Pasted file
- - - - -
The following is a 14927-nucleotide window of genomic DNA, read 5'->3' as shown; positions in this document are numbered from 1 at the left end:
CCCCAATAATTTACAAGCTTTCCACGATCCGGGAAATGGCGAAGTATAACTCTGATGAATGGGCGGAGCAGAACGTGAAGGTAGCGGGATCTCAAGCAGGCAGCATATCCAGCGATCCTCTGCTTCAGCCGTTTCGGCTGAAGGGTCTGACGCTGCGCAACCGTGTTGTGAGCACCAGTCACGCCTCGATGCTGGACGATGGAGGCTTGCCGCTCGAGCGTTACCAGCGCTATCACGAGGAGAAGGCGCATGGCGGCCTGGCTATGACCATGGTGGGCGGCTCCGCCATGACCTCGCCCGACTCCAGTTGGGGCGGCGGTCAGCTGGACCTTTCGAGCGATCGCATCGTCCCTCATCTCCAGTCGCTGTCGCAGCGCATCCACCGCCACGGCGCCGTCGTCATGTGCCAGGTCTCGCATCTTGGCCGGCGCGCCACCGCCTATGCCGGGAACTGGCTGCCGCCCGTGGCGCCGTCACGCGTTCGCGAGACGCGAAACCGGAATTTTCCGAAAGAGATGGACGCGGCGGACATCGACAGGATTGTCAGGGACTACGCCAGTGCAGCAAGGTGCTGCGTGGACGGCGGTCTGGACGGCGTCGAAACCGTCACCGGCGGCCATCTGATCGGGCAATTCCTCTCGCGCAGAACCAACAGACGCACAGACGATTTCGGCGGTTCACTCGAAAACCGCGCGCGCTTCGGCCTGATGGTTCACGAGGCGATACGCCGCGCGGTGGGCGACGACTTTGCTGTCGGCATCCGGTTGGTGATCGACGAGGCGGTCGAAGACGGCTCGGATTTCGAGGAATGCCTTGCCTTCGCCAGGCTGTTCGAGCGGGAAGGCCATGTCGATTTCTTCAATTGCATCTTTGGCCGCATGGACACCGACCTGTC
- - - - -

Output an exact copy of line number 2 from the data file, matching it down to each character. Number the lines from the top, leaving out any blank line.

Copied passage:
CCCCAATAATTTACAAGCTTTCCACGATCCGGGAAATGGCGAAGTATAACTCTGATGAATGGGCGGAGCAGAACGTGAAGGTAGCGGGATCTCAAGCAGGCAGCATATCCAGCGATCCTCTGCTTCAGCCGTTTCGGCTGAAGGGTCTGACGCTGCGCAACCGTGTTGTGAGCACCAGTCACGCCTCGATGCTGGACGATGGAGGCTTGCCGCTCGAGCGTTACCAGCGCTATCACGAGGAGAAGGCGCATGGCGGCCTGGCTATGACCATGGTGGGCGGCTCCGCCATGACCTCGCCCGACTCCAGTTGGGGCGGCGGTCAGCTGGACCTTTCGAGCGATCGCATCGTCCCTCATCTCCAGTCGCTGTCGCAGCGCATCCACCGCCACGGCGCCGTCGTCATGTGCCAGGTCTCGCATCTTGGCCGGCGCGCCACCGCCTATGCCGGGAACTGGCTGCCGCCCGTGGCGCCGTCACGCGTTCGCGAGACGCGAAACCGGAATTTTCCGAAAGAGATGGACGCGGCGGACATCGACAGGATTGTCAGGGACTACGCCAGTGCAGCAAGGTGCTGCGTGGACGGCGGTCTGGACGGCGTCGAAACCGTCACCGGCGGCCATCTGATCGGGCAATTCCTCTCGCGCAGAACCAACAGACGCACAGACGATTTCGGCGGTTCACTCGAAAACCGCGCGCGCTTCGGCCTGATGGTTCACGAGGCGATACGCCGCGCGGTGGGCGACGACTTTGCTGTCGGCATCCGGTTGGTGATCGACGAGGCGGTCGAAGACGGCTCGGATTTCGAGGAATGCCTTGCCTTCGCCAGGCTGTTCGAGCGGGAAGGCCATGTCGATTTCTTCAATTGCATCTTTGGCCGCATGGACACCGACCTGTC